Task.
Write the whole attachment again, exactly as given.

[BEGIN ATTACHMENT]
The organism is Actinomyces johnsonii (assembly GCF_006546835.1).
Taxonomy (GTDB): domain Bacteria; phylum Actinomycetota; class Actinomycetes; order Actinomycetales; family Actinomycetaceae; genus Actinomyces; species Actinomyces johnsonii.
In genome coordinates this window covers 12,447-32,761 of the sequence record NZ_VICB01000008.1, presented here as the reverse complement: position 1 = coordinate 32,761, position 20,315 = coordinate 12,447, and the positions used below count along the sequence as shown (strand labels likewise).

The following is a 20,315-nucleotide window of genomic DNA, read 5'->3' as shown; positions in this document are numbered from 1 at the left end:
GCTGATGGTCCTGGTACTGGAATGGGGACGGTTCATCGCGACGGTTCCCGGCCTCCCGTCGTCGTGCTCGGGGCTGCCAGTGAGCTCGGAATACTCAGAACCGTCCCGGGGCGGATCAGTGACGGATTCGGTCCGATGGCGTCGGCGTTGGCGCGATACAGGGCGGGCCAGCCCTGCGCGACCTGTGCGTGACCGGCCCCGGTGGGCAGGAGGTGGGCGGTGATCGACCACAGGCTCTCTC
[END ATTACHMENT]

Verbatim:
The organism is Actinomyces johnsonii (assembly GCF_006546835.1).
Taxonomy (GTDB): domain Bacteria; phylum Actinomycetota; class Actinomycetes; order Actinomycetales; family Actinomycetaceae; genus Actinomyces; species Actinomyces johnsonii.
In genome coordinates this window covers 12,447-32,761 of the sequence record NZ_VICB01000008.1, presented here as the reverse complement: position 1 = coordinate 32,761, position 20,315 = coordinate 12,447, and the positions used below count along the sequence as shown (strand labels likewise).

The following is a 20,315-nucleotide window of genomic DNA, read 5'->3' as shown; positions in this document are numbered from 1 at the left end:
GCTGATGGTCCTGGTACTGGAATGGGGACGGTTCATCGCGACGGTTCCCGGCCTCCCGTCGTCGTGCTCGGGGCTGCCAGTGAGCTCGGAATACTCAGAACCGTCCCGGGGCGGATCAGTGACGGATTCGGTCCGATGGCGTCGGCGTTGGCGCGATACAGGGCGGGCCAGCCCTGCGCGACCTGTGCGTGACCGGCCCCGGTGGGCAGGAGGTGGGCGGTGATCGACCACAGGCTCTCTC